Sexual violence as rampant as ever
A recent study -- conducted mostly on public university students -- found that more than half of the male students (58 percent) believe that making sexist jokes or comments about women's body is not a serious matter to be concerned about.
Around 93.5 percent of the survey respondents said women are more prone to face sexual violence in Bangladesh, and 92 percent said they know at least a friend or acquaintance who faced some form of sexual harassment.
Khandaker Farzana Rahman, associate professor and chairperson of Dhaka University's criminology department, shared the findings of her study, titled "Sexual Violence against Women (Rape): Involvement of the Young Generation", at a press conference organised by Bangladesh Mahila Parishad at Dhaka Reporters Unity yesterday.
The conference was organised as part of observing the global "16 Days of Activism Against Gender-Based Violence (GBV)" campaign in 2022, from today (November 25) till December 10, which is World Human Rights Day.
According to the study, 99.2 percent of respondents believe that those who have a strong political and socio-economic background get away with such crimes.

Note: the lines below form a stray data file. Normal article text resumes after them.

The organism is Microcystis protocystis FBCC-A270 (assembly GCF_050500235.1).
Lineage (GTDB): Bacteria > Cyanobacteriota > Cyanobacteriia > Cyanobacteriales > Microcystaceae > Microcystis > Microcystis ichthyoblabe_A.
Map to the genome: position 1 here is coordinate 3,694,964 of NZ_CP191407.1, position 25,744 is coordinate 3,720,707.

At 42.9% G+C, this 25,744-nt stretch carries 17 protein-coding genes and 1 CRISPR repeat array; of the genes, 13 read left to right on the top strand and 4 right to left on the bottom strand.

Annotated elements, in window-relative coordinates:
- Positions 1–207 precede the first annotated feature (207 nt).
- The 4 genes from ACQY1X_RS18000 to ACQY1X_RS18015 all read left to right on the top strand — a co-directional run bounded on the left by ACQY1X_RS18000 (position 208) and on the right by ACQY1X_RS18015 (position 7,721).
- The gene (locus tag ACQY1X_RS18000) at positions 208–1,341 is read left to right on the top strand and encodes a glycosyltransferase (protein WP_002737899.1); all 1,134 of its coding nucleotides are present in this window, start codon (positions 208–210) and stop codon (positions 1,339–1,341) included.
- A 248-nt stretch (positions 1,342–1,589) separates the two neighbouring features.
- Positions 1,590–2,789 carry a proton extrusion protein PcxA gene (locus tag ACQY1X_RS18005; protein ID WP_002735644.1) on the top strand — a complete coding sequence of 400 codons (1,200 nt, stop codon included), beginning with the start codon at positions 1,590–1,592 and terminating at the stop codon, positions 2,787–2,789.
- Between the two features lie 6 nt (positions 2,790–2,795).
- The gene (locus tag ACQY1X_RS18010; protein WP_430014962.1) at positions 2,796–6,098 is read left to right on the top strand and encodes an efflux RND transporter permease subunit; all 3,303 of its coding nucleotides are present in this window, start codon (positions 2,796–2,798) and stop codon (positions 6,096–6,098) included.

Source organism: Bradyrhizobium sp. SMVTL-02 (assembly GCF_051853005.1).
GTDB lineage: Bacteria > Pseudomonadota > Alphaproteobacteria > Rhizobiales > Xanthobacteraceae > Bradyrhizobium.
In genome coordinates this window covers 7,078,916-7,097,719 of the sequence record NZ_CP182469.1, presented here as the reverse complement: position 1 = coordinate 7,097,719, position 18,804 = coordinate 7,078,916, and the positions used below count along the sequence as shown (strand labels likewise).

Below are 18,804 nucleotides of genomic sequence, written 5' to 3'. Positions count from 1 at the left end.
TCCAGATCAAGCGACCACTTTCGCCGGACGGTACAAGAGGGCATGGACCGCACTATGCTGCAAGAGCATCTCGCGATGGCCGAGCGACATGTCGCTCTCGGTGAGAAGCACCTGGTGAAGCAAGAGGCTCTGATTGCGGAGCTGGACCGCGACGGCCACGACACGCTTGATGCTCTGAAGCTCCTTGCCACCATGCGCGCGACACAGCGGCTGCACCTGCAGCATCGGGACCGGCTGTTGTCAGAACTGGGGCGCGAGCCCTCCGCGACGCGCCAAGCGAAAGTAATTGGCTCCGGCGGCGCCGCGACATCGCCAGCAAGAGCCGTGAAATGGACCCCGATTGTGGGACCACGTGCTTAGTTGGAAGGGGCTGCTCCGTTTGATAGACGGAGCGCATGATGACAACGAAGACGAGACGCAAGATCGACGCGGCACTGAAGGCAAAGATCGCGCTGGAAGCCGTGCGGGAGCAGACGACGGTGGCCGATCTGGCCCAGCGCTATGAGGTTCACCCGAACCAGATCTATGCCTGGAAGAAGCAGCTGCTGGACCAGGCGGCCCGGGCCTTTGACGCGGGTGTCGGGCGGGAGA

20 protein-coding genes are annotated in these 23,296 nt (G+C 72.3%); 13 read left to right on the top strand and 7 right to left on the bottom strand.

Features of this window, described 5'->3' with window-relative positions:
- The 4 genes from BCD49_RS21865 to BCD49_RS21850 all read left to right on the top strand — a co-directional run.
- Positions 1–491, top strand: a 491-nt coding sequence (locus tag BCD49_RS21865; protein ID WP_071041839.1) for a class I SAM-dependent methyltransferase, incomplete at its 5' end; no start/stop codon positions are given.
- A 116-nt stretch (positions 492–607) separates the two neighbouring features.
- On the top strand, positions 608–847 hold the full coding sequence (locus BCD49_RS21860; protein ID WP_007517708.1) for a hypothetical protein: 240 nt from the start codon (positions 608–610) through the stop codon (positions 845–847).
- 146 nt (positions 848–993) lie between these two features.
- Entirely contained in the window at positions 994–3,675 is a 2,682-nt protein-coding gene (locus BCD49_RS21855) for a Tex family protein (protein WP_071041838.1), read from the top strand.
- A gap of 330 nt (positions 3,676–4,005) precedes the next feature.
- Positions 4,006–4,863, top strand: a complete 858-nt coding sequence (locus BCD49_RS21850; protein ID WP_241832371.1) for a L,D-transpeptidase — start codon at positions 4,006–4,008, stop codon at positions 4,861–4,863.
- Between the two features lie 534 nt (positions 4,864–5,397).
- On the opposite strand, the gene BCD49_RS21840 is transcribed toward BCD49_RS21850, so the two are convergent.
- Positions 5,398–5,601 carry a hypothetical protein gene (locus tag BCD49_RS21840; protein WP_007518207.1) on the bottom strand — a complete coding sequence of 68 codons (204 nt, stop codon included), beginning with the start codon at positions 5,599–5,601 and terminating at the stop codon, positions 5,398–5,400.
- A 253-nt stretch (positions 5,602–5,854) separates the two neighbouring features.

Around 74 percent of the respondents said they do not have faith in the competence of law enforcers in terms of dealing with sexual violence cases.
Of the 384 respondents, 177 said they have faced sexual harassment in public spaces and public transport.
As part of the campaign, leading rights body Ain o Salish Kendra (ASK) made an 11-point demand to end violence against women and ensure justice.
The campaign was also launched in Cox's Bazar yesterday -- with a public march, rally and photography exhibition at Laboni Beach -- by UNFPA, UNHCR and a few other UN agencies.
This year's global theme "UNITE! Activism to End Violence Against Women and Girls" has ambitious goals of uniting governments, development and humanitarian actors, civil society, women's organisations, youths, private sector, media and all UN agencies to join forces to address gender-based violence.